But just how fictional is this whole culture of macho, in-your-face, halftime drumming? According to some of Drumline's imdb reviewers, these badass drummers are quite real. Here are some real quotes from the imdb...
I marched in one of these bands (Southern University in Louisiana) 20 years ago and back then, band camp was FAR MORE INTENSE than anything you see on the screen in this movie. YES, it is that competitive. YES, it is that grueling. YES, it is that disciplined. Black College marching band is serious business and this film gives you only a small sample of what it takes to "make the band."
Performing in a competitive marching band is HARD work. Everybody thinks the football players have a rough practice. We would practice on the field adjacent to the football team. We would be on-line ready to march at 0700. The jocks would ramble in about 0900. We'd practice 'til noon, have a 1 1/2 lunch; practice again until 5:00 pm. The footballers would leave at noon and not return to the field until 6:00pm. After dinner, we'd continue practice 'til 9:00 - 9:30 pm...My point in all this is everybody thinks band members are a bunch of weenies. Well they're NOT.
Yes. Yes you are a bunch of weenies. You're taking your little halftime show waaaaaay too seriously. Let's think about this for a second. Why would a person join the marching band's drum squad? Seems to me there are maybe two reasons. You like drumming, and/or you want to support the football team. What am I missing? How did this harmless activity morph into "battling"? You're twirling a wooden rod and doing synchronized percussion and dance. That's Ga-Ay. How is this something that you can stake your ego on? It's the friggin halftime show. You're the entertainment. Your entire purpose in the stadium is to provide an alternative to taking a piss. The more serious you take the drumming, the less serious anyone can take you. I mean, if your school janitor came home with a trophy from the national mop finals, could you take him seriously either?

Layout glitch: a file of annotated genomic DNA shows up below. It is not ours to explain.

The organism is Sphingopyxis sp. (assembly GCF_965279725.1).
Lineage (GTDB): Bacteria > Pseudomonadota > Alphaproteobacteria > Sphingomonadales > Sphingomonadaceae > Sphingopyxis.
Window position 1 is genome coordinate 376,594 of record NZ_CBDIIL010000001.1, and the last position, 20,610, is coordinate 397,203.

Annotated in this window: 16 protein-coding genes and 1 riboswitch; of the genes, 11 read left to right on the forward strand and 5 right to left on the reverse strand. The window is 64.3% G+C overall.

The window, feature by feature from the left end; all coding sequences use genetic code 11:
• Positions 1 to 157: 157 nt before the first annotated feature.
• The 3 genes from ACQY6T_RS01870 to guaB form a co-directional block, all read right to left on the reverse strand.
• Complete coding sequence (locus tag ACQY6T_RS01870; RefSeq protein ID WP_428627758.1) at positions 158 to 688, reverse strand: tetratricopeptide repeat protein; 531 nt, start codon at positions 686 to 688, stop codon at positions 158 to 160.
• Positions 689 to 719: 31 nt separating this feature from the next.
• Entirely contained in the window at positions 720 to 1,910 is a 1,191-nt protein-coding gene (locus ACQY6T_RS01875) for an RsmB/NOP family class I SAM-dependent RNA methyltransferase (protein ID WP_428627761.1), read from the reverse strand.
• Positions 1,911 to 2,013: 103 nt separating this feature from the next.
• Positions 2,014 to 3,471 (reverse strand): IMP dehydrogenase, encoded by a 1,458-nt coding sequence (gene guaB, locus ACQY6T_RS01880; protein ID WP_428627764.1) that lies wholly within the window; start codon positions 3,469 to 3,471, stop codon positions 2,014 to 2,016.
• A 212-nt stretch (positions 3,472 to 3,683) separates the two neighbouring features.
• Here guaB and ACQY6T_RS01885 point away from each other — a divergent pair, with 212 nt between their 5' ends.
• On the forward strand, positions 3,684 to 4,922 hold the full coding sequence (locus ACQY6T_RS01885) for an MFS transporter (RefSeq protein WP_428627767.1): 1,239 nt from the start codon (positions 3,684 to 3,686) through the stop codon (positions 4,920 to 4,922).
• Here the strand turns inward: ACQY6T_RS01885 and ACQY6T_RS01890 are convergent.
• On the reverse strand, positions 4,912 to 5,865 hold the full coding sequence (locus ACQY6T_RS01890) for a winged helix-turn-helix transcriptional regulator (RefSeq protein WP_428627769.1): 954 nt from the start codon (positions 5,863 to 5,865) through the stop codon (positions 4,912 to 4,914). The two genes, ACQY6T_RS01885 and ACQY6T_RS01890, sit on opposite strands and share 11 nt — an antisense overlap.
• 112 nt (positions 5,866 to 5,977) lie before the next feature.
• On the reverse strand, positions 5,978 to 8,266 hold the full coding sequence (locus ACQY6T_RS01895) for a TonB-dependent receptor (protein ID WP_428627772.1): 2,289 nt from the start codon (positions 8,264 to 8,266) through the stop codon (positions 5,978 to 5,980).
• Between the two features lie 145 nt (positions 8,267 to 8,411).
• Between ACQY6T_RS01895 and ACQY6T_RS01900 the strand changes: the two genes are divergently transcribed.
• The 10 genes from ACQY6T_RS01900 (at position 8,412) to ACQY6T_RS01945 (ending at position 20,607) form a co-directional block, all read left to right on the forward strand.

Another feature of these extra-curriculars movies is that they get some very, very low star wattage courtesy of a b-list actor playing the coach. Is there any surer sign that you're a has-been actor than when you get cast as the brooding coach in a teen extra-curriculars drama? Observe Jeff Bridges and Peter Gallagher:
Remember when teen movies were significantly better than this? Or is my nostalgia clouding my judgment? We had Better off Dead. We had Ferris Bueller. We had Revenge of the Nerds. We had the pouty angst of Molly Ringwald and the stereo-over-his-head-holding John Cusack. Naturally, a Duckie or Booger sidekick was standard issue. We had Spicoli ordering pizza in class. We had a hot chick materialize out of Anthony Michael Hall's computer. We had Val Kilmer holding a penis-extender. These were the salad days. The John Hughes days. A whole era defined by that eye from Porky's peeking into the girl's shower room.
Booger = Good
Jeff Bridges = Less Good
What do we have now? Taj? Stifler? The comedy stylings of Ashton Kutcher? These are dark days for teen cinema. Where is Christian Slater and his underground radio station? Where are the cliques of girls all named Heather? I say for shame. Enough with these modern teen comedies where the "joke" is that someone is tricked into drinking spooge. Enough with the teen dramas where the pathos is provided by ascending to the highest competitive levels of Bake-Offs or Indoor Climbing or Darts or Mock Congress.
Napoleon Dynamite aside, this generation has nothing on the teen movies of yore.
I want my two dollars!